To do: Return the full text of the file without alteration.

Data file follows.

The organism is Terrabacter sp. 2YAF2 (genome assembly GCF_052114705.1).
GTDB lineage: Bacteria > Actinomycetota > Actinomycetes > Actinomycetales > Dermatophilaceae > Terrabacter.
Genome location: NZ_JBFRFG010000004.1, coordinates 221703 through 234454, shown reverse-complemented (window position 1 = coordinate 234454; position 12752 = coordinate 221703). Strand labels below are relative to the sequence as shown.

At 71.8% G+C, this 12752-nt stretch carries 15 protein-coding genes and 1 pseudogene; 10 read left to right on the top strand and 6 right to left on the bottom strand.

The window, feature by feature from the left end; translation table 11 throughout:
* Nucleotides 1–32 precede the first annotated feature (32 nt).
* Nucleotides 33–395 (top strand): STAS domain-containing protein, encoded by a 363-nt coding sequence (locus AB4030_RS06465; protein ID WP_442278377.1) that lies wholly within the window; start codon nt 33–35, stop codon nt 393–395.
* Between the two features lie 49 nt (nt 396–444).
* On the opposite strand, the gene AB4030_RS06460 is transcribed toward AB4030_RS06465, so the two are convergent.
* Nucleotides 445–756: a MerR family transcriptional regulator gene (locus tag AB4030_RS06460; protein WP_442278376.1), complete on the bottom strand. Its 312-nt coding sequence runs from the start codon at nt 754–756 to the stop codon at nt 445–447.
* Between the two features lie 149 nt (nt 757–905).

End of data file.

The organism is Terrabacter sp. 2YAF2 (genome assembly GCF_052114705.1).
GTDB lineage: Bacteria > Actinomycetota > Actinomycetes > Actinomycetales > Dermatophilaceae > Terrabacter.
Genome location: NZ_JBFRFG010000004.1, coordinates 221703 through 234454, shown reverse-complemented (window position 1 = coordinate 234454; position 12752 = coordinate 221703). Strand labels below are relative to the sequence as shown.

At 71.8% G+C, this 12752-nt stretch carries 15 protein-coding genes and 1 pseudogene; 10 read left to right on the top strand and 6 right to left on the bottom strand.

The window, feature by feature from the left end; translation table 11 throughout:
* Nucleotides 1–32 precede the first annotated feature (32 nt).
* Nucleotides 33–395 (top strand): STAS domain-containing protein, encoded by a 363-nt coding sequence (locus AB4030_RS06465; protein ID WP_442278377.1) that lies wholly within the window; start codon nt 33–35, stop codon nt 393–395.
* Between the two features lie 49 nt (nt 396–444).
* On the opposite strand, the gene AB4030_RS06460 is transcribed toward AB4030_RS06465, so the two are convergent.
* Nucleotides 445–756: a MerR family transcriptional regulator gene (locus tag AB4030_RS06460; protein WP_442278376.1), complete on the bottom strand. Its 312-nt coding sequence runs from the start codon at nt 754–756 to the stop codon at nt 445–447.
* Between the two features lie 149 nt (nt 757–905).